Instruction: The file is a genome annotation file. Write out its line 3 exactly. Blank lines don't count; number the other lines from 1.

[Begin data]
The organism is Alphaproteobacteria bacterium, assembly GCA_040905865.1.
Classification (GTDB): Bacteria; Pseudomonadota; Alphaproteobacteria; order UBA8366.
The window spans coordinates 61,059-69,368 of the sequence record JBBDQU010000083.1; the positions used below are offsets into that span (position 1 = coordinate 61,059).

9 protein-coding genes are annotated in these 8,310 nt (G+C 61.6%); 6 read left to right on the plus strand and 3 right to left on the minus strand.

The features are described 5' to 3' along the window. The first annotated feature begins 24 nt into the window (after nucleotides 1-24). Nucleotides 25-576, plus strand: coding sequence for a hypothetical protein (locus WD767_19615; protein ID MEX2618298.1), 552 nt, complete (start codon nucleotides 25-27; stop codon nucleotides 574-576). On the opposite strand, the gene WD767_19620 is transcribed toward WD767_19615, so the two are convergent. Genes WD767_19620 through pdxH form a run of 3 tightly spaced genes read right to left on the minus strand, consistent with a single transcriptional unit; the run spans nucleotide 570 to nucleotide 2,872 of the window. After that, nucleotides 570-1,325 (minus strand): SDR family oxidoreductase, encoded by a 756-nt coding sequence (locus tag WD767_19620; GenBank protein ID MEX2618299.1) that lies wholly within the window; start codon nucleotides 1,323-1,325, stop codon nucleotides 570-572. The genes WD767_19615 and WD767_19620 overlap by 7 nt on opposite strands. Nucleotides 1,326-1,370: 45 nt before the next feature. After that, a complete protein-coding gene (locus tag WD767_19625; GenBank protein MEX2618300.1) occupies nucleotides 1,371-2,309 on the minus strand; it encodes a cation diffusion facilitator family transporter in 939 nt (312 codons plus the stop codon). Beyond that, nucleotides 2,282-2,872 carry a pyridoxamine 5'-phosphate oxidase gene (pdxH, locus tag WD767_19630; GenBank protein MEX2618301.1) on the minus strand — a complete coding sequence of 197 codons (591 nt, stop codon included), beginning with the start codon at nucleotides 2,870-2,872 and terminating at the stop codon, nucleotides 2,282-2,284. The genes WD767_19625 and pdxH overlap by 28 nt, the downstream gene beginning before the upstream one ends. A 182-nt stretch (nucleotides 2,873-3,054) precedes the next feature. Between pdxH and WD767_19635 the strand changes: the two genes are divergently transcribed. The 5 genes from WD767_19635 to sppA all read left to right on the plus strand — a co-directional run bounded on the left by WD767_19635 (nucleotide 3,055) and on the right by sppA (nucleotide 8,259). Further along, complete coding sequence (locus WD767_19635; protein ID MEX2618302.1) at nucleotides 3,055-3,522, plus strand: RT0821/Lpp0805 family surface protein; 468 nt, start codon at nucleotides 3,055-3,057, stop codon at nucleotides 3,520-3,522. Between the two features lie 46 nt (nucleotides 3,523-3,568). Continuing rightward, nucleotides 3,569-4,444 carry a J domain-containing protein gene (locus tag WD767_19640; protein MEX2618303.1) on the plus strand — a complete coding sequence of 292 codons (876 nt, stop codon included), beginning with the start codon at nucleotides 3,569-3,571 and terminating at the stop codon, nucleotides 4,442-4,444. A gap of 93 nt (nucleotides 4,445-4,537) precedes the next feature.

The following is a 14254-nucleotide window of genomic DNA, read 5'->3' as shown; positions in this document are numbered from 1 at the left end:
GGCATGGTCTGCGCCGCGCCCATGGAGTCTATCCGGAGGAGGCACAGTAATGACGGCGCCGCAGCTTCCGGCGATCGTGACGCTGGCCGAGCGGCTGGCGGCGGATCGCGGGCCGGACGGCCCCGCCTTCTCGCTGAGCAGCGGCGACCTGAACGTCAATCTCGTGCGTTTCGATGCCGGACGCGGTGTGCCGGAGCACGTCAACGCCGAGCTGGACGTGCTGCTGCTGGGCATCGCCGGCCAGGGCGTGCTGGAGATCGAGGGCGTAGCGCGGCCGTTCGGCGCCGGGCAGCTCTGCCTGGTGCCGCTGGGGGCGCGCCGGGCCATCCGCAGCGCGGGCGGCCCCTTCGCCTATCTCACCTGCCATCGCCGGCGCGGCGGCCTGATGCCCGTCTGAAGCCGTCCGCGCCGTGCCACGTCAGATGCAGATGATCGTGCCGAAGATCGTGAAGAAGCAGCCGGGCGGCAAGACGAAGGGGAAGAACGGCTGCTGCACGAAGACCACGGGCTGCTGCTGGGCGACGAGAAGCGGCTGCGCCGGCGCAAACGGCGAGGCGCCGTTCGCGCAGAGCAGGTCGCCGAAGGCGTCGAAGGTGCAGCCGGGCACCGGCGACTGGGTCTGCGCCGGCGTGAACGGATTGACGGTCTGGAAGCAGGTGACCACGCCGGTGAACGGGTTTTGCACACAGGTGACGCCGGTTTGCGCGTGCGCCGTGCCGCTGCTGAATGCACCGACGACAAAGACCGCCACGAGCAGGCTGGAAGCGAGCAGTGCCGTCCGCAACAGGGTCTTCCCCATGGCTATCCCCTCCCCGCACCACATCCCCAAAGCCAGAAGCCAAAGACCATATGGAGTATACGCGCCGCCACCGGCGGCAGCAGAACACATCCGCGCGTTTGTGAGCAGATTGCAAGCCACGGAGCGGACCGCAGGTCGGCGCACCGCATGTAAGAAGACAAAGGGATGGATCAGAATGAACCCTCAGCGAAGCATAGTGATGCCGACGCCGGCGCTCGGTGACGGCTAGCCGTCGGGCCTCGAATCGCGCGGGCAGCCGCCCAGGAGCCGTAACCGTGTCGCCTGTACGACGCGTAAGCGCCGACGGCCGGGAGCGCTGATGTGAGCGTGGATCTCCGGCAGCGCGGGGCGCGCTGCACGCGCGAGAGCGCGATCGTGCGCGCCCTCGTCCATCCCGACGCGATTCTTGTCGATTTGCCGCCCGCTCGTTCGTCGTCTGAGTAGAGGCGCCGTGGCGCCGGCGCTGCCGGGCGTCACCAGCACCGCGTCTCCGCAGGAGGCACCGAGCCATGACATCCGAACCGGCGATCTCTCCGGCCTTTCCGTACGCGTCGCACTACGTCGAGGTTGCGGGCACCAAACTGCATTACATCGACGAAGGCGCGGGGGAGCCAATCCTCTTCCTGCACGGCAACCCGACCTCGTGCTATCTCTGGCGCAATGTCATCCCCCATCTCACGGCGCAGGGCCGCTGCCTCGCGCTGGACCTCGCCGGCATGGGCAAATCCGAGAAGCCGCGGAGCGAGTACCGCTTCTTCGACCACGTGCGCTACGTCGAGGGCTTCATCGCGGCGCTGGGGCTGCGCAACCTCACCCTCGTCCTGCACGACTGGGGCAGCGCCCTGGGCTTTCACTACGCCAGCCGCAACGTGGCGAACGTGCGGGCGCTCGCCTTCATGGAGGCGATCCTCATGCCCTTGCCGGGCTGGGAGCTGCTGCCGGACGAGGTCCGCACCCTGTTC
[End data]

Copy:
The window spans coordinates 61,059-69,368 of the sequence record JBBDQU010000083.1; the positions used below are offsets into that span (position 1 = coordinate 61,059).